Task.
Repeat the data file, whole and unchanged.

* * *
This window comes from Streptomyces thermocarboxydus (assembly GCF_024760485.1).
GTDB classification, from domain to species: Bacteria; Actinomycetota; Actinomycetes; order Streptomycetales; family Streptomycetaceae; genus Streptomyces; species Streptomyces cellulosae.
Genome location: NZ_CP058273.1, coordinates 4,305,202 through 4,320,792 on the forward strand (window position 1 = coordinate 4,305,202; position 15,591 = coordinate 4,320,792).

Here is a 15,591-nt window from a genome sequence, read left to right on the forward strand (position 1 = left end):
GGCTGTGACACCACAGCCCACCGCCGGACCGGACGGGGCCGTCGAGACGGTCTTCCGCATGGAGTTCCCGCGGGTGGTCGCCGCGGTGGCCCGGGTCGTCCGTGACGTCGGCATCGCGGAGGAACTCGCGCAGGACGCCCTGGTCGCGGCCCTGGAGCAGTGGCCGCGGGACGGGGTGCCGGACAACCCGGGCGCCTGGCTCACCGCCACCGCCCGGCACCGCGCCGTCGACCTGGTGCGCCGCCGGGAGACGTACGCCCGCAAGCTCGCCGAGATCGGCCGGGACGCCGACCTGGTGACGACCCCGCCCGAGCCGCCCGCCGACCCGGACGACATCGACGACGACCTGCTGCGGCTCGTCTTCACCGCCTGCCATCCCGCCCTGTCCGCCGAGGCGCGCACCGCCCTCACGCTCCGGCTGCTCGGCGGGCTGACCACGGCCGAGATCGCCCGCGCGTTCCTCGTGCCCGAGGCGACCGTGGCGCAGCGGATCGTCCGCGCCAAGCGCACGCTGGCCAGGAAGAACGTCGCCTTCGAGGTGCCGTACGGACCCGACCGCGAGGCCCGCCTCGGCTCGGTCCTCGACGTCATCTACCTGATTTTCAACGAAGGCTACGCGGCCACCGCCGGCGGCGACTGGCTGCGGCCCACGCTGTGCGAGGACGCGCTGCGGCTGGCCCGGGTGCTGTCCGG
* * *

This window comes from Streptomyces thermocarboxydus (assembly GCF_024760485.1).
GTDB classification, from domain to species: Bacteria; Actinomycetota; Actinomycetes; order Streptomycetales; family Streptomycetaceae; genus Streptomyces; species Streptomyces cellulosae.
Genome location: NZ_CP058273.1, coordinates 4,305,202 through 4,320,792 on the forward strand (window position 1 = coordinate 4,305,202; position 15,591 = coordinate 4,320,792).

Here is a 15,591-nt window from a genome sequence, read left to right on the forward strand (position 1 = left end):
GGCTGTGACACCACAGCCCACCGCCGGACCGGACGGGGCCGTCGAGACGGTCTTCCGCATGGAGTTCCCGCGGGTGGTCGCCGCGGTGGCCCGGGTCGTCCGTGACGTCGGCATCGCGGAGGAACTCGCGCAGGACGCCCTGGTCGCGGCCCTGGAGCAGTGGCCGCGGGACGGGGTGCCGGACAACCCGGGCGCCTGGCTCACCGCCACCGCCCGGCACCGCGCCGTCGACCTGGTGCGCCGCCGGGAGACGTACGCCCGCAAGCTCGCCGAGATCGGCCGGGACGCCGACCTGGTGACGACCCCGCCCGAGCCGCCCGCCGACCCGGACGACATCGACGACGACCTGCTGCGGCTCGTCTTCACCGCCTGCCATCCCGCCCTGTCCGCCGAGGCGCGCACCGCCCTCACGCTCCGGCTGCTCGGCGGGCTGACCACGGCCGAGATCGCCCGCGCGTTCCTCGTGCCCGAGGCGACCGTGGCGCAGCGGATCGTCCGCGCCAAGCGCACGCTGGCCAGGAAGAACGTCGCCTTCGAGGTGCCGTACGGACCCGACCGCGAGGCCCGCCTCGGCTCGGTCCTCGACGTCATCTACCTGATTTTCAACGAAGGCTACGCGGCCACCGCCGGCGGCGACTGGCTGCGGCCCACGCTGTGCGAGGACGCGCTGCGGCTGGCCCGGGTGCTGTCCGG